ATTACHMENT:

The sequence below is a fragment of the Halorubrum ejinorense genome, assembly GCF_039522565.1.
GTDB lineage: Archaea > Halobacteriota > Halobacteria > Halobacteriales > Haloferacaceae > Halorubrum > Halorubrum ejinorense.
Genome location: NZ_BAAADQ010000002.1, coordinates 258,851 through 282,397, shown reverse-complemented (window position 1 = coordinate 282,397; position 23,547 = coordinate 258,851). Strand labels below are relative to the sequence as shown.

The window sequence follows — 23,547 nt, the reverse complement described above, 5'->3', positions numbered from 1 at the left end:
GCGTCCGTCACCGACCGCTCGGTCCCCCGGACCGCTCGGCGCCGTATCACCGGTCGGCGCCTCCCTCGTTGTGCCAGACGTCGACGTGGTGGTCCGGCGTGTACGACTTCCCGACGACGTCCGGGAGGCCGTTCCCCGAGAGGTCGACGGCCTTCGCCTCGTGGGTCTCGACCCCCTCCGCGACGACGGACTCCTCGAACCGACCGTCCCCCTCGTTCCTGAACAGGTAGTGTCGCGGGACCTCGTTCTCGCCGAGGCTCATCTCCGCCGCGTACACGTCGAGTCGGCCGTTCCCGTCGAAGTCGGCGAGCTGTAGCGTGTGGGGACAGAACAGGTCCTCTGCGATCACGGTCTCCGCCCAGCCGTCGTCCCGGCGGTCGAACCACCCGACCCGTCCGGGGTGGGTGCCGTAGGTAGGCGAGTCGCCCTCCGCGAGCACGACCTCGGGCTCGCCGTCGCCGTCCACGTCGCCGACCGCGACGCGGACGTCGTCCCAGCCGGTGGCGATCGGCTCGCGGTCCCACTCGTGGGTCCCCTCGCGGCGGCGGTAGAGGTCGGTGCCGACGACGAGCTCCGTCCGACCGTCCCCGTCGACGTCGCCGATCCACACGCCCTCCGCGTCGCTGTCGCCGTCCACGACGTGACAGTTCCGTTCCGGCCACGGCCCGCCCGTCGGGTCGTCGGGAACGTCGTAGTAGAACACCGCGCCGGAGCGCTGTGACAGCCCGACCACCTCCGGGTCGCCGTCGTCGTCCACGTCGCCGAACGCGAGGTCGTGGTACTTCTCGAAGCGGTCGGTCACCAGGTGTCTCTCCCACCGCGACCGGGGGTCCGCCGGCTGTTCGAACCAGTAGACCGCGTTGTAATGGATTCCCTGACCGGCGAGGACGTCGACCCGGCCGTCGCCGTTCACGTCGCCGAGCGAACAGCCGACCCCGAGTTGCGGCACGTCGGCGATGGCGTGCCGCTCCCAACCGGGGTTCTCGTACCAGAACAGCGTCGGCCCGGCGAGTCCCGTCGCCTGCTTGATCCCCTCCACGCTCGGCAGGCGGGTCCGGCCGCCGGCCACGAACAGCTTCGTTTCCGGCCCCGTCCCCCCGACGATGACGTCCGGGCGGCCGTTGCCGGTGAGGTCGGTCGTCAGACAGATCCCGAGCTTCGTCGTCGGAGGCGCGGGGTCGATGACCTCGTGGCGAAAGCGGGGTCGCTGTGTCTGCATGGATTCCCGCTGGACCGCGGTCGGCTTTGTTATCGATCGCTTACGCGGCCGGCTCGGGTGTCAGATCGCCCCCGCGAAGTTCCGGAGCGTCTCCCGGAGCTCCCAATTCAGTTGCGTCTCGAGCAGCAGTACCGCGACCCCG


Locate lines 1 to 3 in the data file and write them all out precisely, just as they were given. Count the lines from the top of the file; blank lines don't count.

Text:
The sequence below is a fragment of the Halorubrum ejinorense genome, assembly GCF_039522565.1.
GTDB lineage: Archaea > Halobacteriota > Halobacteria > Halobacteriales > Haloferacaceae > Halorubrum > Halorubrum ejinorense.
Genome location: NZ_BAAADQ010000002.1, coordinates 258,851 through 282,397, shown reverse-complemented (window position 1 = coordinate 282,397; position 23,547 = coordinate 258,851). Strand labels below are relative to the sequence as shown.